Hi Kevin, thanks for taking the time to do this interview. First of all, tell us about yourself. How did you get started in the video game industry?
My first game soundtrack came about almost by accident. I had just finished getting my Scoring for Film and Television degree at USC and was networking with various people and one of the sound fx/post companies I was talking with was looking for someone to write music for a game they were hired to do sound on. The game was a film tie title called “The Indian in the Cupboard” based on Paramount Pictures film. Once I scored that game I had caught the bug and then began to actively market myself to gaming companies and began down the road of composing for games.
You’ve scored a wide palette of different game genres in the past ranging from strategy to role-playing and jump-n-run. How do you approach each genre musically? Are there any particular Manthei-techniques that you apply to every genre?
I have been fortunate enough to be involved in many different genres and have yet to get pigeon holed or lumped into a certain category. I was the "cinematic war" guy then the "dark" guy then the "electronic meets orchestra" guy and more recently the "Dreamworks movie games" guy. I like that my career has moved through various genres. It would be sad to get stuck writing the same music over and over. I approach each game in similar ways – my number one goal is to achieve what the producer and creative folks want. Within that I always strive to do something slightly different or unique that I can call my own. I enjoy mixing it up – and that varies with project and genres but as an overall concept it stays consistent. I am not sure I am a good enough musicologist to determine what my Manthei-techniques are. Maybe you can help me with that. :)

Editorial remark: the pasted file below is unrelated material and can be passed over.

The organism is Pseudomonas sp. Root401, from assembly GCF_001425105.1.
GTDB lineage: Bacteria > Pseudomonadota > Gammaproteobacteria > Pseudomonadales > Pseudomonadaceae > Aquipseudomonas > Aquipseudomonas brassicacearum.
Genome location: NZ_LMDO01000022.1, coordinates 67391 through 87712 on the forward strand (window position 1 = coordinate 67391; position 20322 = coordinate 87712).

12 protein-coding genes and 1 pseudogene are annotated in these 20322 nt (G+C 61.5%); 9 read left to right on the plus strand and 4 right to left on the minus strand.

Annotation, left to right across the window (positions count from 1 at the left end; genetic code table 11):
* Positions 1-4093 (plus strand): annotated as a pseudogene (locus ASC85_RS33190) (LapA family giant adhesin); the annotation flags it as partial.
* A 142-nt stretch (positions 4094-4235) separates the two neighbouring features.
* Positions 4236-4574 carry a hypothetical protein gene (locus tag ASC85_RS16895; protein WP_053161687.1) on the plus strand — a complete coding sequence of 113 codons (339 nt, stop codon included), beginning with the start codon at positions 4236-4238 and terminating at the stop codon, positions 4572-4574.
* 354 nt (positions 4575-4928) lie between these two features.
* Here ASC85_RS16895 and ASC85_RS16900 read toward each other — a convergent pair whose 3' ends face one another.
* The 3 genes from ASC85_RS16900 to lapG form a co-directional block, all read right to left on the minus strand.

One of your upcoming scores is Blizzard’s Starcraft: Ghost. What can you tell us about that project?
From what I have heard Ghost is no longer. Or at least it has been ‘shelved’. I scored 70 plus minutes of music for the Nihilistic version of the game and had really positive feedback concerning the music from Blizzard and Nihilistic. We all know how Blizzard is with their games and their willingness to let them go if they are not up to their standards. I am bummed out that the music will never see the light of day via the game but it was still fun to work on.
You’ve also done a number of games that base on movies (e.g. Shrek 2, SharkTale). How much were you influenced by the respective movie scores, if at all?
SharkTale was a brand new property and because I was scoring the game before the film composer(s) I wasn’t able to reference any of the music because it didn’t exist yet. So I was free to come up with my own direction coupled with the direction of Activision and the developer Edge of Reality. I was also able to reference some of the popular music tracks that they were going to license for the film. There was an Elvis remix that I recall referencing for one of my gameplay tracks and then there was the influence of hip hop and rap as well as classic songs like Carwash that helped influence my score. The score ended up with influences of funk, rap, hip hop, jaws like music, and modern orchestral scoring.